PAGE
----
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Choosing Your Incense Form

When most Americans think about incense, they think of incense cones and sticks (with internal bamboo cores).  However, incense comes in a wide variety of shapes and forms, and the style that you choose will have a huge impact on the tools you will need and how your incense burns.  It is important to consider what form your incense is in in order to ensure proper combustibility and to incorporate it seamlessly into you everyday life.

Loose Incense

Loose incense is the oldest form of incense, originating with the tossing of aromatic plants and woods in to smoldering campfire embers in order to release fragrant smoke in to the air.  Loose incense is not "self-burning" like stick incense, meaning that you must continuously supply heat or it will stop burning.

These days, since we rarely sit around a campfire, the easiest way to burn loose incense is with charcoal tablets.  Most people use round charcoal tablets that have an impression in the center for the loose incense.  This type of charcoal is usually full of a substance called saltpeter, which makes the charcoal burn very easily.  However, it also makes the charcoal burn too hot, and puts out a very odd smell.

However, burning incense on charcoal is a very valuable way of testing new aromatics and blends when making incense and loose incense is the easiest form to make yourself.  One way of solving the saltpeter problem is to use Japanese charcoal made from bamboo.  This is a little harder to light, but has no strange scent associated with it.

Loose incense is the most high maintenance form of incense.  Just to burn it, you will need charcoal, a censer, ash or sand to put the charcoal on , and the incense.  It is not nearly as portable as other forms on incense.  It also requires more quantity control - if you use too much, you can end up with huge amounts of smoke very quickly.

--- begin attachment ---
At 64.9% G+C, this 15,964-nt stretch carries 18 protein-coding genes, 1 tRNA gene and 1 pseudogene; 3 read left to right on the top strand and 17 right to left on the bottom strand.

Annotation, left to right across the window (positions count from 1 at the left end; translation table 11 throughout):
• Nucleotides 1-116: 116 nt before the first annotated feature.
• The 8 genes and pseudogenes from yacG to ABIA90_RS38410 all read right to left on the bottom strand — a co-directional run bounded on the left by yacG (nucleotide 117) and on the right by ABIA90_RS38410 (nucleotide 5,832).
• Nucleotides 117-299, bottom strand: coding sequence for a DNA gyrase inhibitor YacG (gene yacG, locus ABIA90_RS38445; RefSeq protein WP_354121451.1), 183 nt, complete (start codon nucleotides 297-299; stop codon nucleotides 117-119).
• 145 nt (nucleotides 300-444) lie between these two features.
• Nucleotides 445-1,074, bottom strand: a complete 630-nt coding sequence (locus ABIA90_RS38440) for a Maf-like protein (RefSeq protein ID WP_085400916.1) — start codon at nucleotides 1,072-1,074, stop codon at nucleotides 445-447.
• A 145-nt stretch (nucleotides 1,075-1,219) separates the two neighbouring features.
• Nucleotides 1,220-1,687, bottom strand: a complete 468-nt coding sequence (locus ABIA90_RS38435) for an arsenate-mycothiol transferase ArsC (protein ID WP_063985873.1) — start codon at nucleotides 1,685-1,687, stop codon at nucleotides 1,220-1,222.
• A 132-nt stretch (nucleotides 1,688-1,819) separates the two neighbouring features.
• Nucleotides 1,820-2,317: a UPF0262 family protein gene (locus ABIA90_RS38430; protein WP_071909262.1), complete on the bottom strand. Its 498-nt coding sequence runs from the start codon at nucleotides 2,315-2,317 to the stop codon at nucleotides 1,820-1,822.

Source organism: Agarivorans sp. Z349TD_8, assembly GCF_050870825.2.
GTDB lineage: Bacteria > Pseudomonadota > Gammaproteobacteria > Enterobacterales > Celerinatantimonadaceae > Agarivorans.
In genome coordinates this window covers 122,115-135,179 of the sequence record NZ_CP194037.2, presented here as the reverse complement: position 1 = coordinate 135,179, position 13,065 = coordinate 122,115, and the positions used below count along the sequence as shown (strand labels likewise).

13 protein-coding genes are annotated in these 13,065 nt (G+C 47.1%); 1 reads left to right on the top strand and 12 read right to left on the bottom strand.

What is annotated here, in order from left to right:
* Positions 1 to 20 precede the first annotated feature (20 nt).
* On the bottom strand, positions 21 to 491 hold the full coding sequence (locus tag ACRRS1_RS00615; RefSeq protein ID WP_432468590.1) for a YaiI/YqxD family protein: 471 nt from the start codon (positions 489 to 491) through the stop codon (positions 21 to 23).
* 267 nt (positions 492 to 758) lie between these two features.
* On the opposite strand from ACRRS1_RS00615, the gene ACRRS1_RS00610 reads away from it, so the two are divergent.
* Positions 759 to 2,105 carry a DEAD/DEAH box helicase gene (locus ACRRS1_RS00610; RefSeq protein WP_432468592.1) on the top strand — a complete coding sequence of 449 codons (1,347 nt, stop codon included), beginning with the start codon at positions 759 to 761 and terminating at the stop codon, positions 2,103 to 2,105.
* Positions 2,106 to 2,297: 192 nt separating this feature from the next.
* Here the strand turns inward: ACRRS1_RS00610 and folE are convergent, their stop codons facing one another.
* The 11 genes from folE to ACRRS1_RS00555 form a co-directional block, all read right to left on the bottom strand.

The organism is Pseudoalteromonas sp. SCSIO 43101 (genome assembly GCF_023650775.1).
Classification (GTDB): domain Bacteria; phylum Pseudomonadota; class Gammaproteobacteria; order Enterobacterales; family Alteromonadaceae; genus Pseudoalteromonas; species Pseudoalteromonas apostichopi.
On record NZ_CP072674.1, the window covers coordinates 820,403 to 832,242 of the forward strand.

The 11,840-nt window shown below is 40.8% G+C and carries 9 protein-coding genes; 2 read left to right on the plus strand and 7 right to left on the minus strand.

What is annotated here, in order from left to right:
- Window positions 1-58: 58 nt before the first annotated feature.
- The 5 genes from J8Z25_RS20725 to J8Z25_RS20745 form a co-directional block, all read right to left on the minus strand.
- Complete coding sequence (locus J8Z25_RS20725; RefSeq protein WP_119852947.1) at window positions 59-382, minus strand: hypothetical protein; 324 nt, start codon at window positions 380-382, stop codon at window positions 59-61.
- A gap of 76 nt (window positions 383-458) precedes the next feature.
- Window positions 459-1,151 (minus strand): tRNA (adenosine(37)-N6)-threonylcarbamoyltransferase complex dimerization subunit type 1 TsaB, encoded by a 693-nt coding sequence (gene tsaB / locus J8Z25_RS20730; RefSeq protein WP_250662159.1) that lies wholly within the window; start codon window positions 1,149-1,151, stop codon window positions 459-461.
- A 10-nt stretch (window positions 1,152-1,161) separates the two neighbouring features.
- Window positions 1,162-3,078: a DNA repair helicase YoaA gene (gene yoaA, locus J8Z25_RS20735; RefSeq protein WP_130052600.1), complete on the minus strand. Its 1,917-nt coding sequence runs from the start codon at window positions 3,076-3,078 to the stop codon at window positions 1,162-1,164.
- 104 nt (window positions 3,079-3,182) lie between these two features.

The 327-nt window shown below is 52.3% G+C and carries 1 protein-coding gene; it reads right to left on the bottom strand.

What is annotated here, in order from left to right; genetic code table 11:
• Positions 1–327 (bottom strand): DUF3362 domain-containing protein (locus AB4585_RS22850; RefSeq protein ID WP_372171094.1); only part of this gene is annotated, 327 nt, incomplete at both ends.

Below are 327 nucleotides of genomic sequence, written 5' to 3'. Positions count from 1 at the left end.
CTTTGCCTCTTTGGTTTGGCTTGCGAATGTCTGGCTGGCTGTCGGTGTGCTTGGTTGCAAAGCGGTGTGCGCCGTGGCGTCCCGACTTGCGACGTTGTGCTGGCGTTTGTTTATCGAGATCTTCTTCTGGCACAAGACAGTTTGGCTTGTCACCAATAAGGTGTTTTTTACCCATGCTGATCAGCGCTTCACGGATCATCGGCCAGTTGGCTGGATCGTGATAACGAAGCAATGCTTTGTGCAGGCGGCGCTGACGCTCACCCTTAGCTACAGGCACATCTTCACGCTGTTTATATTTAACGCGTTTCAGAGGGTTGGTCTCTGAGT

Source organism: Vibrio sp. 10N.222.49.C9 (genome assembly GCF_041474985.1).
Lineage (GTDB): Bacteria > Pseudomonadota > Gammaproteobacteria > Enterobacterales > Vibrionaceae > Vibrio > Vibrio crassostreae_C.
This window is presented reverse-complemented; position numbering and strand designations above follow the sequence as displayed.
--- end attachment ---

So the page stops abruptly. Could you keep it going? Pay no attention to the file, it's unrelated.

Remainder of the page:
However, it is still valuable to learn to about loose incense, especially if you are considering making your own incense.  Burning your ingredients loose can help you to test a new scent combination without going to the trouble of rolling a stick or a cone.  Burning loose incense can also be a powerful tool if you are participating in a ritual that features a fire with smoldering coals, as you can quickly and easily add raw plant matter and resins in order to bring an extra element to the ceremonial space.

Sticks with Bamboo Rods

This is the type of incense that most Americans associate with the word.  Although this type of incense can be quite nice, it is also the type that is most commonly sold by large commercial producers who put out low quality products.  The bamboo rods in low quality incense are often soaked in synthetic fragrance, and they often burn poorly or unevenly.  However, much high quality Indian incense contains a bamboo base stick, or even a sandalwood base in the case of really high end types.  Therefore, simply be very careful to make a well informed decision when it comes to purchasing cored stick incense.